I realize I'm preaching to the choir here, but be patient. Horror films are as a valid a work of art as any other movie, aren't they? Why should they be constantly passed over for the most prestigious trophies, shuffled off to one side for the statues no one cares about, like sound design or make-up? Well, if we're going to be honest, it's because most horror movies just aren't very good. That's not a problem for a true fan; as I've said before, we can have a great time with a good movie or a wretched one. But the critics and Academy voters tend to see the bad horror films and forget the ones that were crafted with skill and effort. You know what they say about one bad apple spoiling the bunch? Well, it's the Saws and Twilights of the world that complicate the chances of far more deserving scary movies getting a nod. 

Monday, April 18, 2011

The Moonlight Spotlight: Gossamer the Monster

Before we begin, let me apologize for... Uhm... Whatever happened to me last time. I don't know what came over me. One moment, I'm writing a ghost story, the next my keyboard somehow shocks me and I go unconscious. I must have finished the article, though, because I saw it got posted.


Anyway, enough about that. Welcome to a new segment I'm introducing called the Moonlight Spotlight! This is where I discuss little known icons of horror. Let's be honest, Freddy, Jason, Mike and those lot have been talked about to death (pun totally intended). It's time the under-zombie got his share of attention. Now, this is our first foray into little known fear mongers. Our fangs are barely coming in yet. So, let's start off with a small appetizer before we get into anything with bite. He's the first laboratory experiment I remember seeing as a kid. It's Gossamer the Monster.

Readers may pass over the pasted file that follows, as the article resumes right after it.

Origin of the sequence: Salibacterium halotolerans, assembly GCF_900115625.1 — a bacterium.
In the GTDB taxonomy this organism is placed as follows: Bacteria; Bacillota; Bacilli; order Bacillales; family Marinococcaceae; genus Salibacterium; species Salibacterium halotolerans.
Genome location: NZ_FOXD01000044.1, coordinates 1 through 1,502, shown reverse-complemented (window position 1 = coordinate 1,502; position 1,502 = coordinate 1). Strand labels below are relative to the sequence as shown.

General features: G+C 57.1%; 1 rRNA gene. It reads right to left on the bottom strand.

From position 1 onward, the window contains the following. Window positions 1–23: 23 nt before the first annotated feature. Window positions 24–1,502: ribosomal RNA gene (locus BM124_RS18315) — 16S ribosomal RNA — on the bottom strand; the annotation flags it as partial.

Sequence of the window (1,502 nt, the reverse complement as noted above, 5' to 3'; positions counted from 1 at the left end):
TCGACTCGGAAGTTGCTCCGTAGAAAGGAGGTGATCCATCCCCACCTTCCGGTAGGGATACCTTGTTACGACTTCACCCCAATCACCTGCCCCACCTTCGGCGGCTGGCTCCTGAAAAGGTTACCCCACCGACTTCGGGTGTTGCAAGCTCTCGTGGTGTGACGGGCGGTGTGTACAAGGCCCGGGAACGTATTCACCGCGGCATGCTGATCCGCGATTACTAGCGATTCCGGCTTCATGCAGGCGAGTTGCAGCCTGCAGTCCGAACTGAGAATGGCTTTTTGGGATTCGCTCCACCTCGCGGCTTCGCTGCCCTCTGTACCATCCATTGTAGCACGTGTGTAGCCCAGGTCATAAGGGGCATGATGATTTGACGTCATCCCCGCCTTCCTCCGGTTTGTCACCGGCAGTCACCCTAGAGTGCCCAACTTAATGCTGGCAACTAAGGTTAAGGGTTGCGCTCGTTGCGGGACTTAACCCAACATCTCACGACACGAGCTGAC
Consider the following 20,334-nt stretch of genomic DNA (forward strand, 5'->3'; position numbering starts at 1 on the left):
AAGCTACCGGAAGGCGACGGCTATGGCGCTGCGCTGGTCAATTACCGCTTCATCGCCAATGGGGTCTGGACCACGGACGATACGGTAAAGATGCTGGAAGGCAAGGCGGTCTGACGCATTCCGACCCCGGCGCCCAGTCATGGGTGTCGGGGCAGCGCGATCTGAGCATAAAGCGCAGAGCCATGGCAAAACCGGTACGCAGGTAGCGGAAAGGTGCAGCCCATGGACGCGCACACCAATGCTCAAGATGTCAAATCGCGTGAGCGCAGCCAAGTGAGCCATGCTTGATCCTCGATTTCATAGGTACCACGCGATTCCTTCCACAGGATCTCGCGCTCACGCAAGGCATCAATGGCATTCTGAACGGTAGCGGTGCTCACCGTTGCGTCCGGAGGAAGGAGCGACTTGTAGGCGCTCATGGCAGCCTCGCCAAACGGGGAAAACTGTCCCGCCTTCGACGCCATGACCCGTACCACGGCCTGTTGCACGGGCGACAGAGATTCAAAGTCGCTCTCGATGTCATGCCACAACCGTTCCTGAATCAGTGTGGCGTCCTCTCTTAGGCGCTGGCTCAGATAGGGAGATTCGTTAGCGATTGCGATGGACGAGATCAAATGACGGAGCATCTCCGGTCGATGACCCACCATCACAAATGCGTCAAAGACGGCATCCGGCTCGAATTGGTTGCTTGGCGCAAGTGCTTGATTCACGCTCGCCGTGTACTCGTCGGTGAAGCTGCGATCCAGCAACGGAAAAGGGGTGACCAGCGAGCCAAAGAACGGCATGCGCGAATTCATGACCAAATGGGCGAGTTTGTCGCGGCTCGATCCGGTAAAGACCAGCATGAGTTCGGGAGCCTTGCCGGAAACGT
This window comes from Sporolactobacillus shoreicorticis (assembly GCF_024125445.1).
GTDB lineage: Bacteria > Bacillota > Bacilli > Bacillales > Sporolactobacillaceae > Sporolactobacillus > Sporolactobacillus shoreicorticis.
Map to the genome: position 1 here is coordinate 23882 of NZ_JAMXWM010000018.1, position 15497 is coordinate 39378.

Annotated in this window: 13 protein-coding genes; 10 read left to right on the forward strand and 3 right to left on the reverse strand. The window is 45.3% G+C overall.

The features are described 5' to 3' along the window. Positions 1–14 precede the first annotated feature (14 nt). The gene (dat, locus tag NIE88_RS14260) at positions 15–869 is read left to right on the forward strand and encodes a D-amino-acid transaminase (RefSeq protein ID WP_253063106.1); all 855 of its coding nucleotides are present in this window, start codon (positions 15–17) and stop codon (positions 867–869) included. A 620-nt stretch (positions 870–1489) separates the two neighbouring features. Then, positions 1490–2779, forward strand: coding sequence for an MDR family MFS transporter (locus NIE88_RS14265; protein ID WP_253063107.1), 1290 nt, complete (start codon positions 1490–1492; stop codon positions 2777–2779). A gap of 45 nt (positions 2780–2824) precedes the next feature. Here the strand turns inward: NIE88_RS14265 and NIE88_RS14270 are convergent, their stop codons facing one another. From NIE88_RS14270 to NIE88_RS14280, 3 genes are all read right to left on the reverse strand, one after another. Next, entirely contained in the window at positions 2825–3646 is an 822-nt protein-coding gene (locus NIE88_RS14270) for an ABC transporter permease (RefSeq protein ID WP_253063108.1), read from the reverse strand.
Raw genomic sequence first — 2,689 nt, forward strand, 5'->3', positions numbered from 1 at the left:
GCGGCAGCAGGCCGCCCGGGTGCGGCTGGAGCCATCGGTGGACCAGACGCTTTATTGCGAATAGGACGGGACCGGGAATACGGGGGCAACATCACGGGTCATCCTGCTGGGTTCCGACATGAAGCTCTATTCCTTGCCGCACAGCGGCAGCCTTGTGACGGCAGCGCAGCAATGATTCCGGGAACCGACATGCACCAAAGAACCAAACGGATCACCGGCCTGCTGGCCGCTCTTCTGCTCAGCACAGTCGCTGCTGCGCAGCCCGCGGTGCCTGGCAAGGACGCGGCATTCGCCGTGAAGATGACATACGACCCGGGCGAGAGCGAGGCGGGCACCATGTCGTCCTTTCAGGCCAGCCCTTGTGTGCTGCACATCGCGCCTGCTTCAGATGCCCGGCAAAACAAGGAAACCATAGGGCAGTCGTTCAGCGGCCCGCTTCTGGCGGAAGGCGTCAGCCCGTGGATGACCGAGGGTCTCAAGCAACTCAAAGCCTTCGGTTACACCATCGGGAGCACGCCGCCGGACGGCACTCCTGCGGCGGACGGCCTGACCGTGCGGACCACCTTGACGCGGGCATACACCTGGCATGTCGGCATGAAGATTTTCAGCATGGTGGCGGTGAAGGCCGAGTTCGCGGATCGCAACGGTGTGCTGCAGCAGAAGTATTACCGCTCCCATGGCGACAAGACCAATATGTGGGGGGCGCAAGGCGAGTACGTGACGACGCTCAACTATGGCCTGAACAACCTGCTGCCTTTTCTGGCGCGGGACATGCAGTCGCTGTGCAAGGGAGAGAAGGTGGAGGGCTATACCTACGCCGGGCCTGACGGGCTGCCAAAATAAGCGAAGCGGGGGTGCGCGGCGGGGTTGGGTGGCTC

I bet you didn't even know he had a name, did you?

Sunday, April 17, 2011

Preview: The Perfect Host

Dark comedy is a difficult thing to pull off, especially for American filmmakers. Our collective desire for a happy ending (not to mention our sensitivity towards jokes about serious subject matter) make black humor a big risk at the box office. The only directors who try on a regular basis are the Coen brothers, and to be fair, they hit the mark only about half the time. Seeing a trailer for a movie that looks like it's literally swimming in such evil lunacy? It makes a horror fan hopeful.



The trailer starts with a crook named John on the run from police, having successfully swiped over $300,000. He worms his way into the house of a man named Warwick, who seems like just another frightened home invasion victim. After John samples some wine though, things get weird. The tables turn violently, putting Warwick in control. After all, he's not about to let some punk bank robber spoil his dinner party.

It's difficult to tell exactly what kind of movie The Perfect Host wants to be. There's allusions to The Strangers, Guess Who's Coming To Dinner, even the sitcom Frasier, which seems only appropriate with David Hyde Pierce in the lead. This is definitely a new role for the television veteran. In the two minutes of trailer I've seen, his performance already looks like an Oscar contender: funny, disturbing, and full of quirks. It's impossible to say how much of the film will feature the rest of the cast and how much will be the Warwick Show, but either way, it looks incredibly entertaining. I'm curious to see how the film handles the dueling thematic tones, as the trailer manages to shift from Wes Craven-style disturbing to Edgar Wright-style slapstick fairly easily.